Consider a requirement to add a web service API to an app. Sounds great when expressed in Microsoft Word with direction from the CIO. After being passed to development, SOAP technology is selected on the merit of being present in other parts of the product line. A few developers comment on the corresponding user story that SOAP is inefficient and could cause serious CPU overhead, but both the business analysts (BAs) and the Ops folks are well out of the loop as they never log into JIRA where the discussion is happening. The solution is deployed, passes basic scalability tests, then after going into production it becomes clear that the SOAP solution will not scale to support the projected user base without a massive new infrastructure investment. So three months after the requirement was defined, the business analyst gets to realize all of this, learns a new acronym (REST) and another round of implementation is scheduled for the upcoming sprints. That’s the 100x cost scenario that we see all too often. Had the BA seen some of the comments in JIRA, a lot of waste could have been prevented.

This problem was partly addressed a decade ago with the Rational Unified Process (RUP), which created a homogenous Application Lifecycle Management (ALM) stack from requirements right down to development. But that approach constrained developers to the point where the Agile and lightweight ALM tool rebellion transformed the landscape. We now know that an efficient application lifecycle is capable of leveraging best-of-breed tools, with stakeholders such as Developers, Business Analysts, Project Managers and Testers working in the individual tools that make them most productive. Until today, only a few brittle point-to-point integrations existed between requirements management tools and the rest of the ALM stack. With today’s release of Tasktop Sync with integrations for IBM Rational Requirements Composer (RRC), IBM RequisitePro (ReqPro), CA Product Vision, and improvements to our existing integrations for HP ALM and QC Requirements Module as well as Accept 360, requirements are now a first class citizen that can span the lifecycle.

While the new support for sync’ing requirements is the biggest part of the story of our ongoing quest to connect the world of software delivery, there are many more highlights to the Tasktop 2.4 release, including major new features for ALM integration administrators such as a web dashboard for monitoring and IBM ClearQuest support. To learn more see:

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Mylyn 3.8 released as part of Eclipse Juno

Tuesday, July 10th, 2012

We are happy to announce the availability of Mylyn 3.8 which was released as part of Eclipse Juno! This release includes new components for creating EPUB documents, Subclipse integration, user interface improvements and support for the latest Bugzilla, Hudson and Gerrit versions.



The Gerrit and Hudson connectors have come along way since we created the Mylyn Builds, Mylyn Reviews and Mylyn Versions projects two years ago, when Mylyn became a top-level project. I want to thank everyone who provided feedback in hundreds of Bugzilla tasks and helped evolve the connectors over three versions. With this release the APIs are reaching 1.0 and the projects have successfully graduated from Incubation status to mature projects.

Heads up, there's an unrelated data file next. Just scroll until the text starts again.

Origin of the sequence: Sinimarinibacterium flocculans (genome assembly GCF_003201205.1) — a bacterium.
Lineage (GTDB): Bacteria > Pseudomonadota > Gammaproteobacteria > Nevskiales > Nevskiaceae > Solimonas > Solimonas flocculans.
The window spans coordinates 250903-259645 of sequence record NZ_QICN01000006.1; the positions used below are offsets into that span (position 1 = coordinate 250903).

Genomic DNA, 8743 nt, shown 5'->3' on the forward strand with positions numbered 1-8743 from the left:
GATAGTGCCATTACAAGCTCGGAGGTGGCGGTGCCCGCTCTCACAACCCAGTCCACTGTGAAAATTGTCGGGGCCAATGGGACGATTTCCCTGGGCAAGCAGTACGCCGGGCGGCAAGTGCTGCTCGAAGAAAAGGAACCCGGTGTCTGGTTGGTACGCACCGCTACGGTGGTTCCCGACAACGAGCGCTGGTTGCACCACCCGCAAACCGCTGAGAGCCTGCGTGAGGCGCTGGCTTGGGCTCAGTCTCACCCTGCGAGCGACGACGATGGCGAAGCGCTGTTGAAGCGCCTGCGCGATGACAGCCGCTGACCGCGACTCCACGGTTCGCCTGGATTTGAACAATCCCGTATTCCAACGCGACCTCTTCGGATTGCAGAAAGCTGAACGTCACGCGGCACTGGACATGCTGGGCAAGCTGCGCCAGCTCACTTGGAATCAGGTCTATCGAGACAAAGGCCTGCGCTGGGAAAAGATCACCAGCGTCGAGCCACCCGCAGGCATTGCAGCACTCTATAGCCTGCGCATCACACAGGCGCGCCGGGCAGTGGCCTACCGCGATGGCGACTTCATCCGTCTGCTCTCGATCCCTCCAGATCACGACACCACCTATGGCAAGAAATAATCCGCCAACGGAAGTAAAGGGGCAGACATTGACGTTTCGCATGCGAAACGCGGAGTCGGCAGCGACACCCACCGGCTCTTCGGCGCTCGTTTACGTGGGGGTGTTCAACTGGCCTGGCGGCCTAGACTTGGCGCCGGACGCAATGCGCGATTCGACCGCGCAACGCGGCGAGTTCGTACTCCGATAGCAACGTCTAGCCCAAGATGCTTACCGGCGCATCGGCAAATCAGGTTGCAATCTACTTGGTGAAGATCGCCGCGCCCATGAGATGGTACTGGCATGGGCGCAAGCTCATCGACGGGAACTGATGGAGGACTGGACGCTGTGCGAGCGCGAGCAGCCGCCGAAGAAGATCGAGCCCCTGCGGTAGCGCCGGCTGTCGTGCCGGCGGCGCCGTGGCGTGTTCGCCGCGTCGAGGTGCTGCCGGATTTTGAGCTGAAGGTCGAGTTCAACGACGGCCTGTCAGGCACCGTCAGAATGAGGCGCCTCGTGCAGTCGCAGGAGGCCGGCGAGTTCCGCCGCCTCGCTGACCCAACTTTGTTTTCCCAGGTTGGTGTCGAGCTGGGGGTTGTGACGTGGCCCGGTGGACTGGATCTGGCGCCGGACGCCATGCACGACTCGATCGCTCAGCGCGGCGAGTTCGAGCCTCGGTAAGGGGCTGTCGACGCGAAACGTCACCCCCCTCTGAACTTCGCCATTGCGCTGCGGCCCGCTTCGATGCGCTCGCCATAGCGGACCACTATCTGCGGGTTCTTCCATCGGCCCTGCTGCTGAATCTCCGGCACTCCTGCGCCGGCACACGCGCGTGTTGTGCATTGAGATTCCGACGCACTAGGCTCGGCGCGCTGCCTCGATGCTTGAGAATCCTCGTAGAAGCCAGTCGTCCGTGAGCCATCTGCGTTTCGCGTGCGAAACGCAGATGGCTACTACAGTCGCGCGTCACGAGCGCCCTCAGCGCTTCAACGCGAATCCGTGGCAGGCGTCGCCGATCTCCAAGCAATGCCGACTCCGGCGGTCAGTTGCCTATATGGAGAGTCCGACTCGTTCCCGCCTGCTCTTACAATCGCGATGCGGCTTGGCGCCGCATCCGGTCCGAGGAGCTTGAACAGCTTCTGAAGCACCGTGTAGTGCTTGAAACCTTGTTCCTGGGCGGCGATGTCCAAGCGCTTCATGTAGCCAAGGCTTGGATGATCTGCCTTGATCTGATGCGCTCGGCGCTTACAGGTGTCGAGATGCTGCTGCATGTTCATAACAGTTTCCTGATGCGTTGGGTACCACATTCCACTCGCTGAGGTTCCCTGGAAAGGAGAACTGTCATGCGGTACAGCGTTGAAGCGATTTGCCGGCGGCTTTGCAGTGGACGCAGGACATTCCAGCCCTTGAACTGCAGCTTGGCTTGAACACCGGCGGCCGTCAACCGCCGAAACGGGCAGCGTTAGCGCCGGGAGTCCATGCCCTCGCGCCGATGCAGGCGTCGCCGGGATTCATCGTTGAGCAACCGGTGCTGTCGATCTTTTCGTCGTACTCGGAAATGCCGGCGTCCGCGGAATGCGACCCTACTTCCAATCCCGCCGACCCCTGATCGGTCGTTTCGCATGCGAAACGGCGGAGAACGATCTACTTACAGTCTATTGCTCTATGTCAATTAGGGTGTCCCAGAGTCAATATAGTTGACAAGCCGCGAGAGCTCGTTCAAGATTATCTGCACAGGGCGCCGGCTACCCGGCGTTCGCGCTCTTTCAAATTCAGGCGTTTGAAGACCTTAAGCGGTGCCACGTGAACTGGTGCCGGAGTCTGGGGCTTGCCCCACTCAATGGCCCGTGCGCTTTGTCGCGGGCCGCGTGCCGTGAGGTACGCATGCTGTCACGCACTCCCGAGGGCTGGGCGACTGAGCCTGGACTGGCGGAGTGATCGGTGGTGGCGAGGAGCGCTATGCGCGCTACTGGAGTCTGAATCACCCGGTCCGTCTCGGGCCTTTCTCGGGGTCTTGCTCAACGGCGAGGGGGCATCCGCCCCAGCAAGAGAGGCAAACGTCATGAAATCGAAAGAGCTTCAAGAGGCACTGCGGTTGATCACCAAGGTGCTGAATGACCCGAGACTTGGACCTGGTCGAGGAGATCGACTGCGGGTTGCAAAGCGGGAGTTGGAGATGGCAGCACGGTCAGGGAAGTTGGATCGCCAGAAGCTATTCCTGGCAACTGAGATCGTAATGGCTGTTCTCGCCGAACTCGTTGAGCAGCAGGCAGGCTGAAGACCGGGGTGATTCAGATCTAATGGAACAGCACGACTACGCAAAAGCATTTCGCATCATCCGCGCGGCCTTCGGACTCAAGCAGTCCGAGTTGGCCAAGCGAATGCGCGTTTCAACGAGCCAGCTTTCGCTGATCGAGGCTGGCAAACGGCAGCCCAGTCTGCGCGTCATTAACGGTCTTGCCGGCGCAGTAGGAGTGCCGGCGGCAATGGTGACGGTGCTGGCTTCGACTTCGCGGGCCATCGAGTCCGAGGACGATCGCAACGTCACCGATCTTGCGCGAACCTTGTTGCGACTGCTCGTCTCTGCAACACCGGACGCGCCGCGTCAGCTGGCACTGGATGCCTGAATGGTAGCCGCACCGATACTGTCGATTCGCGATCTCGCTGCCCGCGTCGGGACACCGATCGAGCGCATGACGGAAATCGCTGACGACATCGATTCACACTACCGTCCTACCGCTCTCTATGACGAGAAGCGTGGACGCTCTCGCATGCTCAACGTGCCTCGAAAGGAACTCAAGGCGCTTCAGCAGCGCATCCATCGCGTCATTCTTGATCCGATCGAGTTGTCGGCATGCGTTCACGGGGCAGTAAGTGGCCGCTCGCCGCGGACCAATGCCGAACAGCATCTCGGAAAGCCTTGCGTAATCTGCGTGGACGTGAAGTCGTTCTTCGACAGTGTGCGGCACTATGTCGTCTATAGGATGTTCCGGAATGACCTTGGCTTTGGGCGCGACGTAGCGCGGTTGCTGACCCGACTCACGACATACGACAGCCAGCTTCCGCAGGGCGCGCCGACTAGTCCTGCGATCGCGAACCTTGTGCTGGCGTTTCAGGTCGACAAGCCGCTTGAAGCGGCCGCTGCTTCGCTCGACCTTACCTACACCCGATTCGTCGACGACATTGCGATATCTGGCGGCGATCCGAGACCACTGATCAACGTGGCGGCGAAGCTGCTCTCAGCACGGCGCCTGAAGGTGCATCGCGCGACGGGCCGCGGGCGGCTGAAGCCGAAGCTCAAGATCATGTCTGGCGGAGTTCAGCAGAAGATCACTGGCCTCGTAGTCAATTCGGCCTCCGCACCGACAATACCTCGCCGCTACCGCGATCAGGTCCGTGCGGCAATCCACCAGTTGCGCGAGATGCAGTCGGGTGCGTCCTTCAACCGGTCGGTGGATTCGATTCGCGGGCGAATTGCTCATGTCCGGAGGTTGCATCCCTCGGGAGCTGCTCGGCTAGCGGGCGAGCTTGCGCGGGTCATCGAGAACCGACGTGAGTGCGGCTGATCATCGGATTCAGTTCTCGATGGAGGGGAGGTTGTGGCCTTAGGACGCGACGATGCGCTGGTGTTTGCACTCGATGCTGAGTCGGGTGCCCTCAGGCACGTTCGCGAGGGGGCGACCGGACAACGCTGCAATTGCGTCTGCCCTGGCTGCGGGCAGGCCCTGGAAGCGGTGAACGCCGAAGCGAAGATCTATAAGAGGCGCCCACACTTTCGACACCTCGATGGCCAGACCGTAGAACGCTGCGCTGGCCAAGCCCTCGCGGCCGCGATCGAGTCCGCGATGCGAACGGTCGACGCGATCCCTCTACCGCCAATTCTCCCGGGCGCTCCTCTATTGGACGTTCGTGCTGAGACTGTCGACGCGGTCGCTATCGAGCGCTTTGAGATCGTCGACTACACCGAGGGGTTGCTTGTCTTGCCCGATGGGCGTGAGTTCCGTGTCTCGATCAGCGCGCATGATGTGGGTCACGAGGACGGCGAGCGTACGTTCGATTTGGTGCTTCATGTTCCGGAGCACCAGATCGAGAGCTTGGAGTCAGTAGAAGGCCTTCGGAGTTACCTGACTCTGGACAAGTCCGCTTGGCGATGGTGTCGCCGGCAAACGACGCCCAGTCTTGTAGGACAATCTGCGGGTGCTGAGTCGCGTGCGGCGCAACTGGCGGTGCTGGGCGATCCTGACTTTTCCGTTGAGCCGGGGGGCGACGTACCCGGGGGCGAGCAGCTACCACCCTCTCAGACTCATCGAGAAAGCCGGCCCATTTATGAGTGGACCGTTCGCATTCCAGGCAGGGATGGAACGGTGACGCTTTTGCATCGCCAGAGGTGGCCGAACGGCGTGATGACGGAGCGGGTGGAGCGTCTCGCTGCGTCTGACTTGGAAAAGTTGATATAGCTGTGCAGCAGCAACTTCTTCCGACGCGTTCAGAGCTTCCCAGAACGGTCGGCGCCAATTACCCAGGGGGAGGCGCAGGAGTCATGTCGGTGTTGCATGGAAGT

To make these integrations that connect Eclipse to popular application lifecycle tools, available to a wider audience we added the Gerrit and Hudson connectors to several EPP packages. For instance, the RCP/RAP package now contains all components to complete a full Mylyn contribution cycle:

  1. Querying the Eclipse.org Bugzilla using Mylyn Tasks
  2. Activating a Bugzilla task using Mylyn Context
  3. Committing and pushing a change to Git using EGit and Mylyn Versions
  4. Monitoring the triggered build on the Eclipse.org Hudson using Mylyn Builds
  5. Completing the resulting Gerrit code review using Mylyn Reviews

I showed this at the Eclipse DemoCamp in Zurich and Java Forum Stuttgart and never left the IDE throughout the demo. It’s great to see the tooling coming together with the Eclipse 4.2 based Juno packages covering all key aspect of the development workflow out of the box.

The connector reference implementations that are part of Mylyn enable us to validate our own frameworks but feedback that we get from users and adopters building on the APIs is also incredibly valuable to drive development. I want to thank Kiu Leung for implementing an initial prototype of a Koji connector based on Mylyn Builds and Robert Munteanu for creating an integration for ReviewBoard based on Mylyn Reviews fueling the growth of the connector ecosystem.

Likewise, the number of Mylyn projects under the application lifecycle banner has been growing. The Model Focusing Tools project provides focus when working with models reducing information overload. The initial 0.9 release is part of Juno and contains connectors for EMF, GMF, Ecore Tools and UML. Manuel Bork and Carsten Reckord from Yatta Solutions recently published an article that provides a great overview of the underlying technology.

A lot has already been said about Mylyn Intent which brings documentation, code, models and other programming artifacts closer together: “Based on Donald Knuth’s Literate Programmingconcepts and allowing collaborative work around design tasks, Intent will try to reconcile developers with Documentation.” Through tight IDE and workflow integration, Intent ensures that code and documentation stay synchronized. Intent contributes its 0.7 release to Juno.

Vex, a visual editor for XML, is another quickly evolving project under Mylyn Docs which has been releasing milestones regularly. The tooling now supports XML schema and XHTML as well as basic rendering of images. Vex is not yet part of Juno but available from a separate update site and hopefully will join the coordinated release Kepler next year.